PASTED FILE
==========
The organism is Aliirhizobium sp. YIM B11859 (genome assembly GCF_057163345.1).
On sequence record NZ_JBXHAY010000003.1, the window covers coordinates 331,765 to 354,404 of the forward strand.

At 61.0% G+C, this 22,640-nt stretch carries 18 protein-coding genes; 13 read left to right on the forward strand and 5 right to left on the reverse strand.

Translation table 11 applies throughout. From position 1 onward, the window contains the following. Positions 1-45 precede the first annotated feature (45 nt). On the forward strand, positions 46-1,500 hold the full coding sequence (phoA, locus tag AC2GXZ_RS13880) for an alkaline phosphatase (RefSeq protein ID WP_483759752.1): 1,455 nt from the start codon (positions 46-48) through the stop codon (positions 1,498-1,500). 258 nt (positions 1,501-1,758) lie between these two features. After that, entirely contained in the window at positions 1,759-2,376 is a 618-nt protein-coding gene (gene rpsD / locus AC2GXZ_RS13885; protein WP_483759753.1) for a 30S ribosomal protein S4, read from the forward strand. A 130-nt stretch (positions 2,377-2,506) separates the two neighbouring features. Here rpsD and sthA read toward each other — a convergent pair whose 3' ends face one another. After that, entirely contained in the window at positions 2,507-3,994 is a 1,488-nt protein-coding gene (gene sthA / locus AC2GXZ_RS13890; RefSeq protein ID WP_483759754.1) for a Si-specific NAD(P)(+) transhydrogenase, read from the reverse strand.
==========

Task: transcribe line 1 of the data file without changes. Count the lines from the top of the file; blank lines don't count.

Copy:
The organism is Aliirhizobium sp. YIM B11859 (genome assembly GCF_057163345.1).